In order to do this I attempt to reframe a complex picture of web-like challenges and connections around the relocation and re-envisioning of several site-specific choreographies into one specific site. This challenge is further compounded by a bombardment of questions: How do you re-negotiate the dance content in a different site? What do you gain/lose with relocation? What are the ramifications of an additional dancer? How do you interact/negotiate with the everyday use of the site? Is it a new work or not?
By unpacking these questions through charting my journey as a choreographer, engaging with these works through conversations around process, product and dancers’ responses, I hope to embrace ambiguity, tensions, multiple voices and fluid non-fixed boundary crossings. Before charting my journey I begin by unpacking understandings of site-specific performance/dance and provide the background context to the several site-specific dance works that form the focus of this research.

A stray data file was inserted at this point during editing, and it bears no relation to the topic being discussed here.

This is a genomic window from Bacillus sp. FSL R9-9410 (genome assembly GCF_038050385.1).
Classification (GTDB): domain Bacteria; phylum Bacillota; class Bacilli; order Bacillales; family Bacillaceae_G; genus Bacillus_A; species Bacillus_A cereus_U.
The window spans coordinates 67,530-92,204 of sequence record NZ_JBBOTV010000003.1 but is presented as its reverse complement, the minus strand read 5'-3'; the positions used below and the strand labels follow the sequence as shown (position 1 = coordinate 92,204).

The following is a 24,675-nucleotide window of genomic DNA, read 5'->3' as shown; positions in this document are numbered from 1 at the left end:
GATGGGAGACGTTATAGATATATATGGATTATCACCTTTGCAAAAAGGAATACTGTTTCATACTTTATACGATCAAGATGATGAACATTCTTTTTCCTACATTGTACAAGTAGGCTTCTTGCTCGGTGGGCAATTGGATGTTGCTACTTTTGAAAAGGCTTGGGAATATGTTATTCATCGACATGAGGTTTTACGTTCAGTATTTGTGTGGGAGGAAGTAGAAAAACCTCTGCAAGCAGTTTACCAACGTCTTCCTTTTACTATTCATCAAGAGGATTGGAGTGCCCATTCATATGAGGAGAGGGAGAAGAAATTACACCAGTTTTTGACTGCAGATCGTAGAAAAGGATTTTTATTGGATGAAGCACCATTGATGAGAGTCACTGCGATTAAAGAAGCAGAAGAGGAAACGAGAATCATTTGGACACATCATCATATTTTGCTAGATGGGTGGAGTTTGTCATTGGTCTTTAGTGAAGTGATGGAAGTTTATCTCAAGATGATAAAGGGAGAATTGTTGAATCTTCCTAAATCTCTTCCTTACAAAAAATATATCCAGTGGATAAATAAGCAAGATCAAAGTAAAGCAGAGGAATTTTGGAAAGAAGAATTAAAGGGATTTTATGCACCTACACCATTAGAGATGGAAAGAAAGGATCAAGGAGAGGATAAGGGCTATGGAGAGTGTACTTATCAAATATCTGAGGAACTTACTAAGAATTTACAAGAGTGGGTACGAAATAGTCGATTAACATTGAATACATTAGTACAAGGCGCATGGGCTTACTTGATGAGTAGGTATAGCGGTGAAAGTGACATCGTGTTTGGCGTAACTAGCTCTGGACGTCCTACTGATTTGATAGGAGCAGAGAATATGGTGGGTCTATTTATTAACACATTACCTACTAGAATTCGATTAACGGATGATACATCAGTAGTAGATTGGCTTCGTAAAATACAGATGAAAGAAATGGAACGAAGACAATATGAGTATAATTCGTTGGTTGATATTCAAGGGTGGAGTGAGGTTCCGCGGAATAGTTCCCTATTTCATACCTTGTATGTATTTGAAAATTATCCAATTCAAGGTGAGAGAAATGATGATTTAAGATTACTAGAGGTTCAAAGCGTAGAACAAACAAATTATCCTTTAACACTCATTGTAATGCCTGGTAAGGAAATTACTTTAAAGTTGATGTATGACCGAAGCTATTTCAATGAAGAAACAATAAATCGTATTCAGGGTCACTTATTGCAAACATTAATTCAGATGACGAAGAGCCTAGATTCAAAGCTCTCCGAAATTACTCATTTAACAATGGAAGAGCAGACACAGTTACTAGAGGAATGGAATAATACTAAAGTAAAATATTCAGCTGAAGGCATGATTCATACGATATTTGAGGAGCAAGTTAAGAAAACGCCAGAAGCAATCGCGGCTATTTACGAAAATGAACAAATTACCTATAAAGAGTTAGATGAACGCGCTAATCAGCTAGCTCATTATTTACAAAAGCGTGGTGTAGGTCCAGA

Site work in dance had its beginnings in the 1950s and 1960s and can be traced back to the early experimental work by Cunningham and Cage and other contemporary artists, as well as Kaprow’s ‘happenings’, which shunned theatre spaces, and sought to destabilise the line between art and the everyday. Kloetzel and Pavlik further explain: ‘During this era artists in many genres were rebelling against conventional creative processes as well as testing the boundaries between art and everyday life’ (2009, p.7,8). Halprin’s interest in outdoor spaces, architecture and pedestrian movement influenced two prominent female innovators in site-specific dance, Trisha Brown and Meredith Monk. These two artists made many site works, Brown with her interest in the moving in unusual ways on structures used harnesses and ropes to walk down outdoor walls and send movement messages across rooftops, while Monk used historical information and played with the extension of time and different locations.